The benefits of reverse mortgages are substantial. You can tap into your home equity and receive cash payments. The loan only has to be paid back when the last surviving borrower permanently moves out, sells the home or dies. You don't get taxed on your payout and you can still receive your full Social Security and Medicare benefits.
Reverse mortgages have their downside too. Upfront costs are heftier for reverse mortgages than for conventional mortgages and are usually paid out of the home's equity. Real estate taxes and homeowner's insurance will still be your financial responsibility. You'll be obligated to carry expensive mortgage insurance in order to safeguard the lender in the event that the value of your home decreases or if you continue to hold the mortgage for a longer-than-average period of time. If you don't properly maintain the property, the lender is entitled to take it back. Similarly, if you leave for any extended period to stay in a nursing home or hospital, even if your intention is to return to your home, you can be required to repay the entire balance of the loan plus interest. Lastly, the interest on your debt with a reverse mortgage accrues with time and the increase compounds. This means that the equity of your house decreases at the same rate. When you move out permanently or die, the entire loan balance will have to be repaid, up to a maximum of the home's appraised value when it is sold.
Federal law gives homeowners taking out a home-equity loan, mortgage refinance or reverse mortgage a "right of rescission," the AARP states. That means you have three business days--including Saturday--after closing on the reverse mortgage to cancel the deal with no penalties. You have to do it in writing, whether by fax, telegram or letter, and it must be delivered to the lender by midnight on the third day.
To qualify for a reverse mortgage, the senior must own the home free and clear, the federal Department of Housing and Urban Development states. If the home still has a mortgage, the owner will have to pay it off at closing, cutting further into the proceeds of the reverse mortgage.
Owners can receive reverse mortgage payments in several forms: a lump sum, a line of credit, monthly payments or a combination. In any form, if the money isn't spent immediately, the remaining money will be counted as an asset if you're receiving or applying for Medicaid, according to Investopedia. As an asset, it could affect your Medicaid payments.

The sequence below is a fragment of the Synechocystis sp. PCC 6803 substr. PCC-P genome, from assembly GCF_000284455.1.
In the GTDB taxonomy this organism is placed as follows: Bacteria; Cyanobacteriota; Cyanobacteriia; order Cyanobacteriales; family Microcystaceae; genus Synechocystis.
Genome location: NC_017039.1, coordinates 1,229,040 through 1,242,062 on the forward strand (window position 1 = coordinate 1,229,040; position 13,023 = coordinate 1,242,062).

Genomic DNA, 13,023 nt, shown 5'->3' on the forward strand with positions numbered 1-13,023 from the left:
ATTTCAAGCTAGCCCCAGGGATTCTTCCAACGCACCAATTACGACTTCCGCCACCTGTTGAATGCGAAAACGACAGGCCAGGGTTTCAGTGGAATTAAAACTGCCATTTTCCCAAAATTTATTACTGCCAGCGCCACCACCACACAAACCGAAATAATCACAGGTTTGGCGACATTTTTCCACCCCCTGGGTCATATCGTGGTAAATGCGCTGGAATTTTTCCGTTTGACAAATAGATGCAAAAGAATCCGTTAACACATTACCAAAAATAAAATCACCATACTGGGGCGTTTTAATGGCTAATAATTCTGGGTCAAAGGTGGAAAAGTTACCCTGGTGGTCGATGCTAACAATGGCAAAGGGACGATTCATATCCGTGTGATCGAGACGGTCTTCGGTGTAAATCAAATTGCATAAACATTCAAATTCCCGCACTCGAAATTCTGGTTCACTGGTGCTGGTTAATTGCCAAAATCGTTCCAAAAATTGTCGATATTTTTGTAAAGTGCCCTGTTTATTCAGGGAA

If an owner has to move out of the house for a certain period of time--to a nursing home or a hospital, for instance--that absence could be enough to trigger the repayment requirement, Investopedia states. With an FHA reverse mortgage, the owner can spend up to 12 months in a nursing home without the debt coming due.
If a homeowner dies, his estate will have to pay off the mortgage, plus the interest, Investopedia states. Depending on the size of the debt, that could require selling the family home instead of passing it to the heirs. However, if the sale of the house doesn't cover the mortgage debt the heirs cannot be held liable for any more money.
The allowable loan amount for a reverse mortgage varies based upon numerous factors, including the age of the borrower, the appraised value of the home, the home's location, and the current interest rate at the time of the reverse mortgage transaction. A borrower must be 62 or older to complete the transaction, however, the closer a borrower is to age 62, the smaller the percentage of the house's value he will be able to borrow. For example, a homeowner who is 62 would be eligible to borrow only $99,749 on a $250,000 house, versus a homeowner who is 80 who could borrow $145,029 on a $250,000 house. Additionally, if the home has a traditional mortgage, that mortgage must be paid in full from the proceeds of the loan, leaving the borrower with even less equity to use for other purposes.
If a borrower's monthly income is increased by a reverse mortgage, or she deposits a large lump sum in her bank account from the proceeds of the loan, she could be disqualified from receiving Medicaid benefits. A senior citizen who has more than the allowable assets as a result of obtaining a reverse mortgage may lose eligiblity for nursing home care. It should be noted, however, that Social Security and Medicare benefits are not affected by a reverse mortgage transaction. Potential borrowers must weigh all the options before procuring a reverse mortgage. Federal guidelines require that all borrowers looking for reverse mortgages go through a basic course on this loan product to learn all the pros and cons prior to finalizing a loan.
A reverse mortgage is due in full when the last borrower dies, sells the property or no longer is able to live in the home. All or part of the home's equity is tied up by the reverse mortgage. A borrower who needs to sell his house due to financial issues, such as medical bills from a serious illness, may not get any money from the sale of the house due to the reverse mortgage. The heirs of a deceased borrower can end up in the same situation, and have no way to get money from the sale of the house to pay the expenses of the estate.
You are correct, I did read Butterflys note, thats the kind of term that would make me lose sleep.
might be better to just sell it and get something more manageable.